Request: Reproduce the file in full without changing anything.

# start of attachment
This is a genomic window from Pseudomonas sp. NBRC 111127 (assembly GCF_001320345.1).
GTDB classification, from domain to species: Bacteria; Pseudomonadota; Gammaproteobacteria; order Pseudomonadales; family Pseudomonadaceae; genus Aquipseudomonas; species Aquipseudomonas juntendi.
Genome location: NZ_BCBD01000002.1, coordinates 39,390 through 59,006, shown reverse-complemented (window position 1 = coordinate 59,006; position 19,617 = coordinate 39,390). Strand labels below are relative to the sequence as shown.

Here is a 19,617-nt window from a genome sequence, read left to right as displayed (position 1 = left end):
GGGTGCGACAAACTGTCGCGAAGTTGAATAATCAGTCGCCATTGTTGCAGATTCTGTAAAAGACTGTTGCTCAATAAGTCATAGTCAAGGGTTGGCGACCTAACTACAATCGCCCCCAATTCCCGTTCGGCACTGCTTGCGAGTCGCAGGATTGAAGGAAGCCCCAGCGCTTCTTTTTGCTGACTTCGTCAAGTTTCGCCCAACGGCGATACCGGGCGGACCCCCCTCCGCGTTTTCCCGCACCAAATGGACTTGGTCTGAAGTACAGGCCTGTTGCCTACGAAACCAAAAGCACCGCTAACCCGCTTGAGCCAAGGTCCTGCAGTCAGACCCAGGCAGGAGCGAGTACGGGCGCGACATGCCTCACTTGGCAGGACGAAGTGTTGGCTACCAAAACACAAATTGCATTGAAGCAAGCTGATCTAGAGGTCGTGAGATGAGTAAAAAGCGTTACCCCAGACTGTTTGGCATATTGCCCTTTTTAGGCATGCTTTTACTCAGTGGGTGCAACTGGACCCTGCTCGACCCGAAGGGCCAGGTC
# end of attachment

This is a genomic window from Pseudomonas sp. NBRC 111127 (assembly GCF_001320345.1).
GTDB classification, from domain to species: Bacteria; Pseudomonadota; Gammaproteobacteria; order Pseudomonadales; family Pseudomonadaceae; genus Aquipseudomonas; species Aquipseudomonas juntendi.
Genome location: NZ_BCBD01000002.1, coordinates 39,390 through 59,006, shown reverse-complemented (window position 1 = coordinate 59,006; position 19,617 = coordinate 39,390). Strand labels below are relative to the sequence as shown.

Here is a 19,617-nt window from a genome sequence, read left to right as displayed (position 1 = left end):
GGGTGCGACAAACTGTCGCGAAGTTGAATAATCAGTCGCCATTGTTGCAGATTCTGTAAAAGACTGTTGCTCAATAAGTCATAGTCAAGGGTTGGCGACCTAACTACAATCGCCCCCAATTCCCGTTCGGCACTGCTTGCGAGTCGCAGGATTGAAGGAAGCCCCAGCGCTTCTTTTTGCTGACTTCGTCAAGTTTCGCCCAACGGCGATACCGGGCGGACCCCCCTCCGCGTTTTCCCGCACCAAATGGACTTGGTCTGAAGTACAGGCCTGTTGCCTACGAAACCAAAAGCACCGCTAACCCGCTTGAGCCAAGGTCCTGCAGTCAGACCCAGGCAGGAGCGAGTACGGGCGCGACATGCCTCACTTGGCAGGACGAAGTGTTGGCTACCAAAACACAAATTGCATTGAAGCAAGCTGATCTAGAGGTCGTGAGATGAGTAAAAAGCGTTACCCCAGACTGTTTGGCATATTGCCCTTTTTAGGCATGCTTTTACTCAGTGGGTGCAACTGGACCCTGCTCGACCCGAAGGGCCAGGTC